Consultant gets jail term for airport pay-to-play
A Bryn Mawr business consultant caught in a pay-to-play scandal at Philadelphia International Airport was sentenced yesterday to 14 months in prison and ordered to pay more than $25,000 in fines and restitution.
Joseph Moderski, 70, was one of four defendants charged in the scheme, which involved illegally funneling political contributions to Mayor Street from an advertising company that was seeking contracts at the airport. The mayor was not charged with wrongdoing.
All four pleaded guilty. Two cooperated with authorities.
Moderski, described by a federal prosecutor as "the instigator" of the scheme, was the only defendant sentenced to prison.
In urging a sentence within the 10- to 16-month sentencing guideline, Assistant U.S. Attorney Joan L. Markman told U.S. District Judge James T. Giles that Moderski was guilty of more than fraud.
"He corrupted the political process," she said.
Dressed in black slacks and black shirt, and sporting his trademark thick, white Santa Claus-like beard, Moderski told Giles he was "deeply sorry" for what he had done.
He was ordered to begin serving his sentence within 75 days.
In addition, he was fined $15,000 and ordered to pay $10,833 in restitution and $300 in special court costs.
Moderski, who pleaded guilty to conspiracy, mail fraud and wire fraud in the airport case, faces unrelated income-tax evasion and fraud charges in connection with the operation of his consulting firm, J.C. Moderski Inc.
In the pay-to-play scheme, prosecutors alleged that Moderski orchestrated a plan in which his client, Sky Sites Inc., funneled illegal campaign contributions to the mayor.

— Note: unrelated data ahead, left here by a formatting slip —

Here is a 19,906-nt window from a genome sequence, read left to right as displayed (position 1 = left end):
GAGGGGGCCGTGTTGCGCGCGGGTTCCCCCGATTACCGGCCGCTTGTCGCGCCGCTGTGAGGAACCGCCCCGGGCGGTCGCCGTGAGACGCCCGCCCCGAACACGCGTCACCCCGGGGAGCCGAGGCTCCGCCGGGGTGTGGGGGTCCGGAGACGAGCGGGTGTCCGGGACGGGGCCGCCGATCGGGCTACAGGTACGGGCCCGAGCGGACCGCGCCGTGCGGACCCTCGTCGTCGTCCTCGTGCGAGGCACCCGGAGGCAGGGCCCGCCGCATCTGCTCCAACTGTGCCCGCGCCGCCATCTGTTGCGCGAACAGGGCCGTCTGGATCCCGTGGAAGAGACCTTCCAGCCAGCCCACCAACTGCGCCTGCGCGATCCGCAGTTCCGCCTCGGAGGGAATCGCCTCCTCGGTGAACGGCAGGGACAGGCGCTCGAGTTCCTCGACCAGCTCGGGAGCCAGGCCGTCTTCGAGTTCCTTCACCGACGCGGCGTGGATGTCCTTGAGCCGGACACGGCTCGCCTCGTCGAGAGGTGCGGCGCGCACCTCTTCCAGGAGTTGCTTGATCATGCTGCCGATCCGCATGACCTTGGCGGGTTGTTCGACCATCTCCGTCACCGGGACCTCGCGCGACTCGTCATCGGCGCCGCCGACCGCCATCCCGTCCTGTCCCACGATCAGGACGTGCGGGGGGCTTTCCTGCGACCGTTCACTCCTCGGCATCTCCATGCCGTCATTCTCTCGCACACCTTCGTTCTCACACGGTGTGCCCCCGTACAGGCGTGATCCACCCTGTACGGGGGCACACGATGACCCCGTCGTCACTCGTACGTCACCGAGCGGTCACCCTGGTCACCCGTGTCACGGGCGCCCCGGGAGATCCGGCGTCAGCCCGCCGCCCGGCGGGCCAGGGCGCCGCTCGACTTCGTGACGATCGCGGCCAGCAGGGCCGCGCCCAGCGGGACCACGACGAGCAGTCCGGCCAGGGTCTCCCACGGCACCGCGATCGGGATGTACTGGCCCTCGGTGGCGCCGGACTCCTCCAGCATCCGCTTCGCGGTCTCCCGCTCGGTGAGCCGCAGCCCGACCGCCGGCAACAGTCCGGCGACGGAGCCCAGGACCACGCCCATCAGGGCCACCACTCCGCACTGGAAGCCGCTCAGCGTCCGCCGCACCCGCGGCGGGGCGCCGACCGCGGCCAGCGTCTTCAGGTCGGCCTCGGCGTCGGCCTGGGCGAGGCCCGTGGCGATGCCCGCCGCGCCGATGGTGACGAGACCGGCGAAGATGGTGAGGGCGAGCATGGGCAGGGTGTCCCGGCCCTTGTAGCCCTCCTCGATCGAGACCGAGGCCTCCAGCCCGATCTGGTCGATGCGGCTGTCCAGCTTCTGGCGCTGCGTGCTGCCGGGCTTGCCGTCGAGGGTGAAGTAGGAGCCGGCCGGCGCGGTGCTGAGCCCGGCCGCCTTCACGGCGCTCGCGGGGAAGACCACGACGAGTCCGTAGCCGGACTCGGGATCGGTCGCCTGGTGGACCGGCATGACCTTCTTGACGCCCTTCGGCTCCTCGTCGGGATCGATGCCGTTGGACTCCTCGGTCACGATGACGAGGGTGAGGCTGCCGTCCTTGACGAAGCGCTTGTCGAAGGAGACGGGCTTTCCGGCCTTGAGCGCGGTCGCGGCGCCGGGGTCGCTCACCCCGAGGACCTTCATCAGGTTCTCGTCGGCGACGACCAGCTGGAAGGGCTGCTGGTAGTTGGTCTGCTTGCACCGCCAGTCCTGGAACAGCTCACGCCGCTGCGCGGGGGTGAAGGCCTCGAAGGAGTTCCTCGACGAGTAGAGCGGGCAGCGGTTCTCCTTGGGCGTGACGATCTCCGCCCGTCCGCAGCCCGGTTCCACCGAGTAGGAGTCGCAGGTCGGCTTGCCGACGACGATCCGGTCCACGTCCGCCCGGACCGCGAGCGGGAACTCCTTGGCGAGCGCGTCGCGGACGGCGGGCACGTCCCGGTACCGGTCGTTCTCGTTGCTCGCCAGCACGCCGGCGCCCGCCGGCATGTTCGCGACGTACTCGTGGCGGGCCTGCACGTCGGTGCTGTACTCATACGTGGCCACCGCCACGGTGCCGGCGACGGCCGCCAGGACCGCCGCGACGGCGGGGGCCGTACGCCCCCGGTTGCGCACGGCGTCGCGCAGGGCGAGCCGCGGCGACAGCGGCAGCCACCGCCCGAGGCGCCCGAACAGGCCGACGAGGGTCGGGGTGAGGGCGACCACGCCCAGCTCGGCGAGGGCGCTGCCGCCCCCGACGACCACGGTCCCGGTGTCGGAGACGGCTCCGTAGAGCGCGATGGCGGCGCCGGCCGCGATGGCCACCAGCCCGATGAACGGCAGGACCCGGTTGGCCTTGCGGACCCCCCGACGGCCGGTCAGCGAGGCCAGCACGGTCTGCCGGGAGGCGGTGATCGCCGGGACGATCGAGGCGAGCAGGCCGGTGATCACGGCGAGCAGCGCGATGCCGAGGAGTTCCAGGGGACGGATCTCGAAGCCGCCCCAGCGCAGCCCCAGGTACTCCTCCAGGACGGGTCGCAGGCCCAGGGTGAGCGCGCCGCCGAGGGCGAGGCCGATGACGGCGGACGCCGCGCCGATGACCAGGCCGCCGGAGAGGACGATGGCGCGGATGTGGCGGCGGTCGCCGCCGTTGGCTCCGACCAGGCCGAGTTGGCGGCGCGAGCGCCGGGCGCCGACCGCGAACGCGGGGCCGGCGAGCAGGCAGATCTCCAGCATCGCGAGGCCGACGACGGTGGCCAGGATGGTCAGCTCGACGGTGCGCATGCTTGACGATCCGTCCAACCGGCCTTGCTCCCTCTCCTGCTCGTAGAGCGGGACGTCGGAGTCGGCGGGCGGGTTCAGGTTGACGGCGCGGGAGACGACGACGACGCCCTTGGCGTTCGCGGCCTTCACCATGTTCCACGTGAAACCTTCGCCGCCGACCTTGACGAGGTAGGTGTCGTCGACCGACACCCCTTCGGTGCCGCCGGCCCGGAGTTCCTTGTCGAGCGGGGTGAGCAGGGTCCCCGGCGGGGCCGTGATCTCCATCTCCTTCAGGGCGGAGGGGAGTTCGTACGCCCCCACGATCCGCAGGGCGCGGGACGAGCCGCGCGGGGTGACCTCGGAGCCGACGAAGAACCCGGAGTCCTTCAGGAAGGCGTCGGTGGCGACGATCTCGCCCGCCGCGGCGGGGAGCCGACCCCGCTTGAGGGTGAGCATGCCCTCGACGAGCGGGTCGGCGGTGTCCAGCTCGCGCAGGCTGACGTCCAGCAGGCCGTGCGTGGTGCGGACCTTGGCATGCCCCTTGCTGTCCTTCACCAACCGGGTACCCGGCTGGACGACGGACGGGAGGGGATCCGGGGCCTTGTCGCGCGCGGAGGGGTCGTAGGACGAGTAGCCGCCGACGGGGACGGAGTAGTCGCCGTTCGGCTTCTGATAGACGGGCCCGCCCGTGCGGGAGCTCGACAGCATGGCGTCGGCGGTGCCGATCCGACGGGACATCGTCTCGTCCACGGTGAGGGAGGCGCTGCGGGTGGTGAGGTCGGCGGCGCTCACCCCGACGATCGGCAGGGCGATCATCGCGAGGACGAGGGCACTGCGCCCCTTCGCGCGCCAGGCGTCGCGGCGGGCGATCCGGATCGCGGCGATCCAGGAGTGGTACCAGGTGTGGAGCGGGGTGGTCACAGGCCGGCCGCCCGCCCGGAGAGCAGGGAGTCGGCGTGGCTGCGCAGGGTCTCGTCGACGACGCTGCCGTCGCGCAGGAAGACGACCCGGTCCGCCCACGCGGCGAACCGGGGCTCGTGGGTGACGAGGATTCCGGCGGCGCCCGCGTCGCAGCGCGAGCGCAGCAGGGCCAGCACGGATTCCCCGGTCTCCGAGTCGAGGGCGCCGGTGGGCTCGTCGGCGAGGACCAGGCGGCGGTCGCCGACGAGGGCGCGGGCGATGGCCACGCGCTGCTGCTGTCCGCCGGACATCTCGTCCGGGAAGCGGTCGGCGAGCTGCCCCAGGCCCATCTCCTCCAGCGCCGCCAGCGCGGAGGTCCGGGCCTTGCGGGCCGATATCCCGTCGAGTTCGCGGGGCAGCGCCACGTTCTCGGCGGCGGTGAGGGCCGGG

Sky Sites and its parent company, JCDecaux, specialize in back-lit advertising displays in airport terminals. At the time the illegal contributions were made, the company had an advertising contract at the airport and hoped to obtain others.
It is illegal for corporations to make such contributions.
The charges grew out of a broader political corruption investigation that included the bugging of Mayor Street's office and the eventual indictment of Ron White, a chief fund-raiser for Street, and former City Treasurer Corey Kemp.
Prosecutors alleged that Moderski received a "sham bonus" of $10,000 from Sky Sites to cover one contribution he made to Street's campaign and that Moderski and two others split a $30,000 architectural "consultant fee" to cover $10,000 contributions they each made to a PAC run by White, who is now deceased. The contributions were made in 2000 and 2001.
The three other defendants in the case, former Sky Sites executives Joseph Evans and Eric Selby and architect Terry Crockett, were also charged.
Evans was sentenced to 51/2 months in a halfway house and 51/2 months of house arrest. Selby and Crockett, because of their cooperation, were sentenced to probation.
Source - Philadelphia Inquirer